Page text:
I do miss my family and I spend my entire summers back in the states. Thankfully, Skype and FaceTime make it pretty easy to stay connected. I have also had several friends come visit. I have made amazing friendships here and it is hard to be lonely. Since I’ve been here, I’ve gotten married and had a beautiful baby in a Spanish hospital.
Yes and/or no. There are actually many roads toward international teaching. I’ve met people who have applied directly to schools after finding them online. I’ve heard of (but never met) people who work in Department of Defense schools. In addition, there are headhunter firms other than Search Associates, ISS, or TIE online. I don’t know much about these firms or how much they charge. For me, I chose to pay. I wanted to apply to multiple schools at once. I also wanted information about the salary I could expect, the student population, and the benefits included BEFORE applying. With a paid service (such as Search Associates), you have access to all of the information. I paid $225 for the service. In retrospect, it was possibly the most life-changing $225 I have ever spent. Let me point out: I am NOT being paid in any way, whatsoever to write this post.
(advice applies if you decide to go via a PAID headhunter firm such as Search, ISS, or TIE)
1. If you want to go to a highly desirable area (such as Europe), be prepared for some rejection (unless you are in a specialized subject, i.e. high level math or science). In general, European schools will only consider candidates with a minimum of five years experience in addition to a Masters degree. If you have less experience, you can try Europe, but you should also consider Asia, Middle East, or Africa — there are amazing schools all over the world!
2. Sign up for a headhunter firm. Use their database to find the schools to which you want to apply. Start gathering your bio, references, resume, etc. You want to put your best foot forward.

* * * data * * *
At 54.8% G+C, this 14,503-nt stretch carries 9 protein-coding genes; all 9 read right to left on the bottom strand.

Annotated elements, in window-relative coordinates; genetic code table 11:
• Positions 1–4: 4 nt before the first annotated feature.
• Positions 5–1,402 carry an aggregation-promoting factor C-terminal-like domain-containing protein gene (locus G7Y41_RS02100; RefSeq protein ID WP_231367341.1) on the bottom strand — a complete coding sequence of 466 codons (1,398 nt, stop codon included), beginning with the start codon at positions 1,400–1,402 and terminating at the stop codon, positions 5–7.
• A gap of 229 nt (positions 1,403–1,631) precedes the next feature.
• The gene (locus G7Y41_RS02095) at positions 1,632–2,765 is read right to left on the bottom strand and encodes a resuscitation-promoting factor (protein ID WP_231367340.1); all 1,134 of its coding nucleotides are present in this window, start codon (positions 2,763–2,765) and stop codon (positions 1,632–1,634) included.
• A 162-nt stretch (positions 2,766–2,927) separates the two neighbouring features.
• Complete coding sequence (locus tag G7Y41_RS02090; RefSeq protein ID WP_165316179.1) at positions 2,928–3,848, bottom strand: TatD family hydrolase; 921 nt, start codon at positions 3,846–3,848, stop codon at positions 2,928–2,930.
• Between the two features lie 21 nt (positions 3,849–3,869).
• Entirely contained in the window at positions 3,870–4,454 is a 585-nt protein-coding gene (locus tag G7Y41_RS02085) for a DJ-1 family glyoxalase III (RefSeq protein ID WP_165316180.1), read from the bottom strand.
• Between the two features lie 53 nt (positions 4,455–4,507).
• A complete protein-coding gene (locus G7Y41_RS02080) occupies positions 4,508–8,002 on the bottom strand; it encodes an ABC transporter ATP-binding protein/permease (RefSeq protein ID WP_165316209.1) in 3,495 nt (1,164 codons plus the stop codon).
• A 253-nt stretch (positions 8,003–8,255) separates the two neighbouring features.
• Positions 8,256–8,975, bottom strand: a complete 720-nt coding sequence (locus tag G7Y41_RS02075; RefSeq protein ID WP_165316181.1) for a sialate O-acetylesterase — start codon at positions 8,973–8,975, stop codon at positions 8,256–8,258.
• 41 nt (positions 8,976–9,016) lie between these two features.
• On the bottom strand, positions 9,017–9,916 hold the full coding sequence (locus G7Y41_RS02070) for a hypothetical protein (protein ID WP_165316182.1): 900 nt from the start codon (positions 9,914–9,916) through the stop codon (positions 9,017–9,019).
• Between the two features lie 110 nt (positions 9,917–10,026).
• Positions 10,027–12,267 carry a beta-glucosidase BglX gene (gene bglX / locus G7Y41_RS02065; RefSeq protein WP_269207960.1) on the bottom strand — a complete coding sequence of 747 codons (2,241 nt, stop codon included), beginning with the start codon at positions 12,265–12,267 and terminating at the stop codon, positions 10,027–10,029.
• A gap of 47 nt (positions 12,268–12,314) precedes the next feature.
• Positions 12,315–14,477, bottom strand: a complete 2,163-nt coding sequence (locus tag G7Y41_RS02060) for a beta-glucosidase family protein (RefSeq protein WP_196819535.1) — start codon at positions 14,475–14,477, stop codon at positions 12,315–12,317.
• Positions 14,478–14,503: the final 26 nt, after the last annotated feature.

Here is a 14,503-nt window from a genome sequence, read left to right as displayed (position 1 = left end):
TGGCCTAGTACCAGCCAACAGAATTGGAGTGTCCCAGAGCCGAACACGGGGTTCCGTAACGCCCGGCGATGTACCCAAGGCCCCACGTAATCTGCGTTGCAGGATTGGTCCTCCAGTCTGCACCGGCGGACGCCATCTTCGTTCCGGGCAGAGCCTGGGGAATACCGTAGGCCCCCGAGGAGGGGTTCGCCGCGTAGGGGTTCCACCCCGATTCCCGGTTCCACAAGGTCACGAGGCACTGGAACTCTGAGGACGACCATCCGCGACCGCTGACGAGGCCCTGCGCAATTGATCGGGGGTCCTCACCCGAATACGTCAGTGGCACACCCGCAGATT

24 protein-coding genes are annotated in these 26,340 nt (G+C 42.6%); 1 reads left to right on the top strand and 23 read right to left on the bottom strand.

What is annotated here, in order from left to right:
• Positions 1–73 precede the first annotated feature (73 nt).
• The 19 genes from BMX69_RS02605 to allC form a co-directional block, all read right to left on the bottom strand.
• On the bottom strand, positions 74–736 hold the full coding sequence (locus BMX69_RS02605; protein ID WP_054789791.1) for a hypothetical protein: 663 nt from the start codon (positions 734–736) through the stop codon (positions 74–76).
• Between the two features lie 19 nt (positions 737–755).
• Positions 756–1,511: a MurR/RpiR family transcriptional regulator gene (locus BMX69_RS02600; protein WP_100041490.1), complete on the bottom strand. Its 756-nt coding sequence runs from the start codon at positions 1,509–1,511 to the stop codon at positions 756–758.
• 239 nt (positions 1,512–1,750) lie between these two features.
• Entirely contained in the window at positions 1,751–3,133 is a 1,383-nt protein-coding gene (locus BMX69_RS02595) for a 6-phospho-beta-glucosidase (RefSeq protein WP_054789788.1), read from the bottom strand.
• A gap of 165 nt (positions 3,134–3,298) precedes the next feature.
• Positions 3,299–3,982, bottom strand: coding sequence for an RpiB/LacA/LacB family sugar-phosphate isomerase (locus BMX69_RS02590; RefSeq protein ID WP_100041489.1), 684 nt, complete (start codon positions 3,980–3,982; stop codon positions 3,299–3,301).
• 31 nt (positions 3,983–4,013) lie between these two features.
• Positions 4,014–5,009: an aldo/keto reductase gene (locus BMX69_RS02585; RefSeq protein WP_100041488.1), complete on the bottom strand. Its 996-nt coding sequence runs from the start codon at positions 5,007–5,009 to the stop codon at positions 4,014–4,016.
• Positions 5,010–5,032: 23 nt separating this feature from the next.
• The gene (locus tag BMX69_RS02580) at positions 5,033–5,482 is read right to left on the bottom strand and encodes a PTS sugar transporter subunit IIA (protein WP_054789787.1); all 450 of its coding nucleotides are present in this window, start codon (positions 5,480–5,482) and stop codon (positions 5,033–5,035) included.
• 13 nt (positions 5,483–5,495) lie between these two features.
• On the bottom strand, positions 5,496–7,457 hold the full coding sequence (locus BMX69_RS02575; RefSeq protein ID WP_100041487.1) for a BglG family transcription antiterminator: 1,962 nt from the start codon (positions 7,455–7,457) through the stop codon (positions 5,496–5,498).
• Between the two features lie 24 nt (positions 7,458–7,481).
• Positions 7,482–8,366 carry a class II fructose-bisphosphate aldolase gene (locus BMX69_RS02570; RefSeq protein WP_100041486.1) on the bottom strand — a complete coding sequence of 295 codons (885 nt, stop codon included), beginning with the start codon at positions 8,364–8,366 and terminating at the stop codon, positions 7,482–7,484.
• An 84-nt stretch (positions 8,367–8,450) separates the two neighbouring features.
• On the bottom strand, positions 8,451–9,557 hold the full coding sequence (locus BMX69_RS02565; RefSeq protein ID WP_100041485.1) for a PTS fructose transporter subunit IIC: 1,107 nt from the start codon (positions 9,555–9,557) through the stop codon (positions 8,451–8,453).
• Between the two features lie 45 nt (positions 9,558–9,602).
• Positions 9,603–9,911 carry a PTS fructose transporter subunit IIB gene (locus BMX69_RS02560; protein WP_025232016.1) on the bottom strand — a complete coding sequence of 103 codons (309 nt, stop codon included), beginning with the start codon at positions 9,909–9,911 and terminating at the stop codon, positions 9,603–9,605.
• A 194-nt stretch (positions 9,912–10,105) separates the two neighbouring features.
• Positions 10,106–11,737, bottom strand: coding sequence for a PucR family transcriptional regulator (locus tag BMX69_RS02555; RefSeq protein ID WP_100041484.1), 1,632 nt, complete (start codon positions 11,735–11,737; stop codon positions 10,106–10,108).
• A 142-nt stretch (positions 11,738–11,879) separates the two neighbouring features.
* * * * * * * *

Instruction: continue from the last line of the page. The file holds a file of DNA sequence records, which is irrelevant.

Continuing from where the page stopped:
3. Many of the best schools hire as early as October for the following year. You want to have your applications and materials ready before February NO MATTER WHAT.
4. You could be hired via a Skype interview but most people are hired at the job fairs. Search Associates has job fairs all over the world. In the U.S., the fairs are in January (Cambridge, MA) and February (San Francisco, CA). After the fairs are finished, it becomes very challenging to find an international job for the following year.
Does the school provide housing or a housing stipend?
Is the student population international, local, a mix of both?
What are you looking for?
Are you looking only at non-profit schools?
Will you be able to live comfortably on the salary the school provides?
Does the location give you a chance to travel to places that you find interesting?
Does it look like the school values Professional Development and teacher retention?
It’s important to think through your decision to accept an offer. Once you’ve accepted an offer, you need to follow through. Not following through can hurt your chances of being hired in other international schools. It’s not something you want to do if you are hoping to work overseas somewhere else.
If you are looking for a life adventure and you think you are ready to give international teaching a try, good luck! It can be a beautiful, life-changing experience!
Alyssha Swanson is a 2nd grade teacher who is currently enjoying baby snuggles while on maternity leave in Madrid, Spain. When she’s not changing diapers, she is fumbling her way through learning Spanish, eating like she’s on vacation, and running a TpT store
. She blogs at Teaching and Tapas
and can also be found on Facebook
, and Instagram